This “Thankful Thursday” is a Friday as it turns out. Either way, I’m thankful for trains.
Now as many of you know, I grew up like many little boys, living near a busy rail line, watching the big, colorful, loud trains rumble by with fascination. And of course, I had a model train set and my dad and I periodically worked away on a table in the “spare room,” putting together a layout that never really was fully realized. But we had fun together.
Later on, living not far outside Toronto, the easy and fast way into the downtown was by the GO Train, a commuter rail line that served the various suburbs and brought people downtown, right by the offices, Eaton Centre mall and the baseball stadium, and pretty much everything else in the city center. The commute was far less stressful than trying to drive through the gridlocked highways and was at times quite fun. A stretch of the run ran alongside the lake, atop the “bluffs”, affording great views of the lake below on one side, the glittering skyline on the other. I even took a longer train ride to visit a girlfriend on the East Coast in the ’80s…it took about two days to get there (compared to maybe half a day by plane, given the time in airports ) but it was fun. Sleeping in one of those little berths that fold up in the daytime, eating in the dining car… kind of a Canuck version of The City of New Orleans.
I still like watching trains go by, but I’m thankful for them for a bigger reason than that. I also love nature and am an environmentalist, and trains really help us preserve our natural resources and keep the environment clean. A hard thing to believe when you see clouds of black smoke puffing out of a diesel locomotive struggling to get going, but true nonetheless.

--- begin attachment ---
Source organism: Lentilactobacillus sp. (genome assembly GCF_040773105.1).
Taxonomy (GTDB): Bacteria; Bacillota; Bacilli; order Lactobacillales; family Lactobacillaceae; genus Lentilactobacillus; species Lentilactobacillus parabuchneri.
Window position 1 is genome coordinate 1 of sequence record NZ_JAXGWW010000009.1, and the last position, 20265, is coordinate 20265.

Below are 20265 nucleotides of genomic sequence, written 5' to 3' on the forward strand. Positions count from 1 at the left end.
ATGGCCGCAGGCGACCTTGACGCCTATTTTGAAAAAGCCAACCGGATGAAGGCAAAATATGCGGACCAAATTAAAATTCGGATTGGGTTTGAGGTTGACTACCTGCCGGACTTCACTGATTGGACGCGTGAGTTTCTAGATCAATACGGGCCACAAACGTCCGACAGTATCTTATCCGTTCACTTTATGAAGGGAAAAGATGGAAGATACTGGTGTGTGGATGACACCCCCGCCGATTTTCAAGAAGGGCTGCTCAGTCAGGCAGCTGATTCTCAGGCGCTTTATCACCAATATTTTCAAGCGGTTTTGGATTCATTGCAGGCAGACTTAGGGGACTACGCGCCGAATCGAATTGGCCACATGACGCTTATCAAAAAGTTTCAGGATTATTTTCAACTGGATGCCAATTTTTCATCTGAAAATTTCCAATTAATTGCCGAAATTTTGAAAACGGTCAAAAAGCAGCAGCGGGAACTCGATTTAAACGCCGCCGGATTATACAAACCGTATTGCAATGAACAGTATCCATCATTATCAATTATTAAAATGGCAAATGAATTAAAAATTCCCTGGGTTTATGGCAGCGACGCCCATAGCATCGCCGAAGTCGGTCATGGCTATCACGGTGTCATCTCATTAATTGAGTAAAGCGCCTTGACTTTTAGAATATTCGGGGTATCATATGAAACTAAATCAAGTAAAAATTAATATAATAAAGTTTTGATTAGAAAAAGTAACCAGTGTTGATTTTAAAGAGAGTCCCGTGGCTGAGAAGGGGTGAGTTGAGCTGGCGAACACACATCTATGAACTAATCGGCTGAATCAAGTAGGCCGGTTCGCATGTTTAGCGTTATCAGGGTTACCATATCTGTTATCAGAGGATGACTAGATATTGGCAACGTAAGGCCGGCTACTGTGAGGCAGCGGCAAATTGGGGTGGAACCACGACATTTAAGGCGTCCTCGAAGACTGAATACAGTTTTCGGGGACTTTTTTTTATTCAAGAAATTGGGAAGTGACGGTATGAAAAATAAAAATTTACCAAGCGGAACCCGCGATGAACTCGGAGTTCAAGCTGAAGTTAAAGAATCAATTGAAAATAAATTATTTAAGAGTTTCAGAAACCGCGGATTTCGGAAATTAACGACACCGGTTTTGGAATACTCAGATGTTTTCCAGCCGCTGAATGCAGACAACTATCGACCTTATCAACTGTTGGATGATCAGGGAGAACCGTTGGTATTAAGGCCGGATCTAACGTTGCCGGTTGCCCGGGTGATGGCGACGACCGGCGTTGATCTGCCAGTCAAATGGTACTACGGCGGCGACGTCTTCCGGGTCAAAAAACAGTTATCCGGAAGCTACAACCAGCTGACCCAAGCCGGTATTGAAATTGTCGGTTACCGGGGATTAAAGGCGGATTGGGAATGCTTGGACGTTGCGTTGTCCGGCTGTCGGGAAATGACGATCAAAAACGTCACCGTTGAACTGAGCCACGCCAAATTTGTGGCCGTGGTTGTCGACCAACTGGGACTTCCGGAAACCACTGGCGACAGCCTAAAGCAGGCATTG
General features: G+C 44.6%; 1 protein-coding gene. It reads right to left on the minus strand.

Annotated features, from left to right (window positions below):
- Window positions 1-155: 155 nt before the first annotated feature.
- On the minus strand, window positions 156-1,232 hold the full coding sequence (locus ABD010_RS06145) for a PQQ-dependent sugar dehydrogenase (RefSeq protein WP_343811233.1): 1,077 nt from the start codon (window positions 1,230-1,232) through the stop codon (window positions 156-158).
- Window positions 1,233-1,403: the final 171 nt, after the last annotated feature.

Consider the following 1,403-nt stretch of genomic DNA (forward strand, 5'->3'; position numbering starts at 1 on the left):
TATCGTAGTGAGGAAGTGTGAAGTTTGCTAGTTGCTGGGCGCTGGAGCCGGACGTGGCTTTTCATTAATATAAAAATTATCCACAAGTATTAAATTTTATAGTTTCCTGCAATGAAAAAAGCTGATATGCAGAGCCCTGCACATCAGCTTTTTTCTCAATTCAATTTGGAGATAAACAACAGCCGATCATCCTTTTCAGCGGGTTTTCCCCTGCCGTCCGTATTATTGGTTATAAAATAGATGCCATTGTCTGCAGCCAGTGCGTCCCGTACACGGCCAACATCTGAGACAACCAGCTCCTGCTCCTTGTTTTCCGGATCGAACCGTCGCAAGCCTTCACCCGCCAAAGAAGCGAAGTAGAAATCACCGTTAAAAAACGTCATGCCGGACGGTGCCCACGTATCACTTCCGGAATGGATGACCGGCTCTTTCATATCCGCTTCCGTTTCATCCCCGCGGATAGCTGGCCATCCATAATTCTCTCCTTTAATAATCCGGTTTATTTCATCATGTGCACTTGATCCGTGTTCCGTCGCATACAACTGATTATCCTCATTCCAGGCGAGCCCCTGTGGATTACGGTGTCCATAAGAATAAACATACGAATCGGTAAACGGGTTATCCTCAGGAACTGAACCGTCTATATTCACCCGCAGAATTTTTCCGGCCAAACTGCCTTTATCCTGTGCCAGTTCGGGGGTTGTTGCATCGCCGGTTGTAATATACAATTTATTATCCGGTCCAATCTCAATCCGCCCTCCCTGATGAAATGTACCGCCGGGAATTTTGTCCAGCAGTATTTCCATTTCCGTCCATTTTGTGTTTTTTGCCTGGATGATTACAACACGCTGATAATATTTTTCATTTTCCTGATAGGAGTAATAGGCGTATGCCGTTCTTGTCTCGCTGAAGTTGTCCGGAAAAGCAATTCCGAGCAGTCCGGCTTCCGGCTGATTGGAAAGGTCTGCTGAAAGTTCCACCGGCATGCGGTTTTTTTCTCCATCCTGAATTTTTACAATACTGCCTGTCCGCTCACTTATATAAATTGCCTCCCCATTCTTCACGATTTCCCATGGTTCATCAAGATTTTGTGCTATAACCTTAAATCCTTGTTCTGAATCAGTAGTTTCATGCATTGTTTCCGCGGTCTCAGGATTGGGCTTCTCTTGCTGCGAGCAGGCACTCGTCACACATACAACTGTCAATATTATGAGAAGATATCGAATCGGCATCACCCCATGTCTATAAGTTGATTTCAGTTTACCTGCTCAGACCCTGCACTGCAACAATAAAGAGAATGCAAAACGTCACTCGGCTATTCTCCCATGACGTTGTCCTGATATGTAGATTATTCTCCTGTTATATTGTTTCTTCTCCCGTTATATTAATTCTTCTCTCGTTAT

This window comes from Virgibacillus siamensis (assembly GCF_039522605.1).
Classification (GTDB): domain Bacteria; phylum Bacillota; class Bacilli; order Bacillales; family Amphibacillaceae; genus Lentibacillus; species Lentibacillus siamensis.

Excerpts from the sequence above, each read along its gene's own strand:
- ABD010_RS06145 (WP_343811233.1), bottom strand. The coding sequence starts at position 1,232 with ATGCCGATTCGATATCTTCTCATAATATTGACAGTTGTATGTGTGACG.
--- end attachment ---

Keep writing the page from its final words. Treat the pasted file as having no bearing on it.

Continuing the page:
Trains burn a lot of diesel fuel, it’s true. But the important point is they burn a lot less fuel than trucks, let alone planes, do. It makes sense when you stop and look. A regular Class I (that is mainline, intercity) freight train usually has over 100 cars behind it. Coal hoppers, 80+ foot long auto racks carrying new cars and trucks, tankers, 50′ boxcars, flat cars stacked up with containers from overseas. And these days, they’re usually pulled by just two big locomotives. A tractor trailer, by comparison, obviously pulls just one “freight car”, usually 53′ in length behind it. Ergo, each big freight train is equivalent to over a hundred trucks. And there is their greatness. Not only do they keep our already over-crowded highways less congested, making all our drives a bit quicker and safer, they also do so using a lot less fossil fuel.
Now getting accurate figures for fuel use by either trucks or trains is notoriously difficult, and inexact. The weight of the load, whether they’re on a flat road or a grade, the temperature, all play into the equation. But in general, a Peterbilt 379, one of the most popular trucks of the past decade, gets about 4 mpg pulling a trailer, according to drivers themselves. A newer Peterbilt was recently tested at over 10 mpg – not bad at all as a minivan we had averaged only 15! – but that was under test conditions, barreling along by itself, without a payload to haul.
Compare that to a new locomotive. The SD70ace is perhaps the most ubiquitous locomotive this century. It packs 4300 horsepower, and can theoretically pull 200 loaded freight cars by itself … although rail crews point out, it would have a heck of a hard time getting going from a stop with that much behind it. Typically they pull about 50 to 60 cars (hence the multiple engines afront a long train.) And pulling a fully loaded coal train, engineers report they get about a third of a mile per gallon. 0.3 mpg! Not good… except when one considers that is doing what 130 trucks would be needed to do otherwise. On average, the U.S. government rate trains as the most efficient way of moving heavy loads… about seven times less fuel used per ton than trucks in fact, and an absurd 70 times better than planes.
So, next time you’re stuck in traffic, waiting to go and counting those Railboxes roll by, don’t be impatient. Be grateful. That train is making our air a little cleaner and our oil supply last a little longer.